Four days after President Obama called for tighter gun control, the White House on Monday announced he will visit Roseburg on Friday to meet privately with families of the victims of the Umpqua Community College shooting.
A gunman killed nine people, and himself, and injured nine others in Thursday’s shooting, prompting Obama’s renewed push for added firearms measures.
No further details about the president’s plans in Oregon were made available immediately, but more information will be released later in the week, a White House official said. During his presidency, Obama has often visited the sites of mass shootings in their aftermath.
Obama already was scheduled to be on the West Coast this week, for a four-day trip.
On Friday, he is scheduled to attend a fundraising luncheon in Seattle with U.S. Sen. Patty Murray, the Washington state Democrat.
He’s also attending fundraisers in San Francisco and Los Angeles during the visit.
Obama previously traveled to Roseburg in 2008 while on the presidential campaign trail.
Obama referred to that visit during his speech after the mass shooting on Thursday, saying “there are really good people” in Roseburg.
In that address, Obama condemned the shooting as an event too familiar.
“Somehow, this has become routine,” he said from the White House. “The reporting is routine. My response here at this podium ends up being routine. The conversation and the aftermath of it, we’ve become numb to this.”
Obama used that initial speech to call for new gun laws to help prevent future mass shootings.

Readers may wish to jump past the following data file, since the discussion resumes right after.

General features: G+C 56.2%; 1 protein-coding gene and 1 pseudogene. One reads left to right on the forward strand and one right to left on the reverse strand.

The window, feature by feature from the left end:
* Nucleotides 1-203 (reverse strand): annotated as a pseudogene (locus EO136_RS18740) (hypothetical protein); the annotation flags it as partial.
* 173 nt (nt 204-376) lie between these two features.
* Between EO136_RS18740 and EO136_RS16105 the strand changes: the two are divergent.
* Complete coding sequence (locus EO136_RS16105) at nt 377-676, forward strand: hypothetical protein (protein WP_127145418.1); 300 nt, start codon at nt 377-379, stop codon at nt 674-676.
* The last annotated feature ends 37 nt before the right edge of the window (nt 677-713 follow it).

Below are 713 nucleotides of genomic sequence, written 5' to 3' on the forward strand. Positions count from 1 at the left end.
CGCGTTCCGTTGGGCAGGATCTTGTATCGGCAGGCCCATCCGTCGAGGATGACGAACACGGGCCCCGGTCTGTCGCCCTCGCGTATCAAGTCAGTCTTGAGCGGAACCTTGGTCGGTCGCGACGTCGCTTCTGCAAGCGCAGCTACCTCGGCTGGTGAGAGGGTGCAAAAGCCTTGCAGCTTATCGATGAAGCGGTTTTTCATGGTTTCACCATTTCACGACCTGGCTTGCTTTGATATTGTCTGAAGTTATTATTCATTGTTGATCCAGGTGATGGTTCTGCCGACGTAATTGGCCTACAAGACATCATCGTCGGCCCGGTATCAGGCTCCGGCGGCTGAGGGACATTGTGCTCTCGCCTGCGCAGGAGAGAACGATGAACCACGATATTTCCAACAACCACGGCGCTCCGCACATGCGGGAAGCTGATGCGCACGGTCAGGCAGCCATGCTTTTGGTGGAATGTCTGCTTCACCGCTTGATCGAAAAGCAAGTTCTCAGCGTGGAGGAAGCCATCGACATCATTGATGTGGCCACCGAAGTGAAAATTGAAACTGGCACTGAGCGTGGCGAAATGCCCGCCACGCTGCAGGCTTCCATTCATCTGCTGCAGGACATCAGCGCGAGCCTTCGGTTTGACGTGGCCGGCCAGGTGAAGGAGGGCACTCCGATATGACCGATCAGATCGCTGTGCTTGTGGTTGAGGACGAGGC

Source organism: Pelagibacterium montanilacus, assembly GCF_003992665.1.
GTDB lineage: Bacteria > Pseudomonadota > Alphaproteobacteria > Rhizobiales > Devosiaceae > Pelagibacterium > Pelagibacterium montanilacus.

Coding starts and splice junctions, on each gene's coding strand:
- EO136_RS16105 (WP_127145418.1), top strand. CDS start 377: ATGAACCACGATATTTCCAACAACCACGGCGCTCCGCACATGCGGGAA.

“This is a political choice we make to allow this to happen every few months in America,” he said.
“We are collectively answerable to those families who lose their loved ones because of our inaction.”
Societal responsibilities include fixing dangerous roads and responding to life-threatening natural disasters, he argued, and gun control is no different.
He made no specific proposal, however.
Roseburg Mayor Larry Rich said Monday that it would be “great” to have the president visit after a shooting that has rocked the community.
“He’s our president,” he said.
“It shows that we’re all in this together, that we’re all grieving this together.”
However, David Jaques, publisher of the Roseburg Beacon, a small weekly newspaper, has drawn attention in conservative-leaning media in recent days for pre-emptively saying that Obama isn’t welcome in Roseburg, which he describes as a conservative community.
In one interview, Jaques said that Obama “has no connection” with Roseburg or the victims’ families and that a visit would be “a campaign stop for an agenda... to take away Americans’ right to own firearms.”
In an interview with Bill O’Reilly on Fox News, Jaques claimed that his view was shared by “dozens upon dozens of citizens, some family members of victims and elected officials.”
“Now (Obama) wants to come to our community and stand on the corpses of our loved ones to make some kind of political point, and it isn’t going to be well-received,” he said in that interview.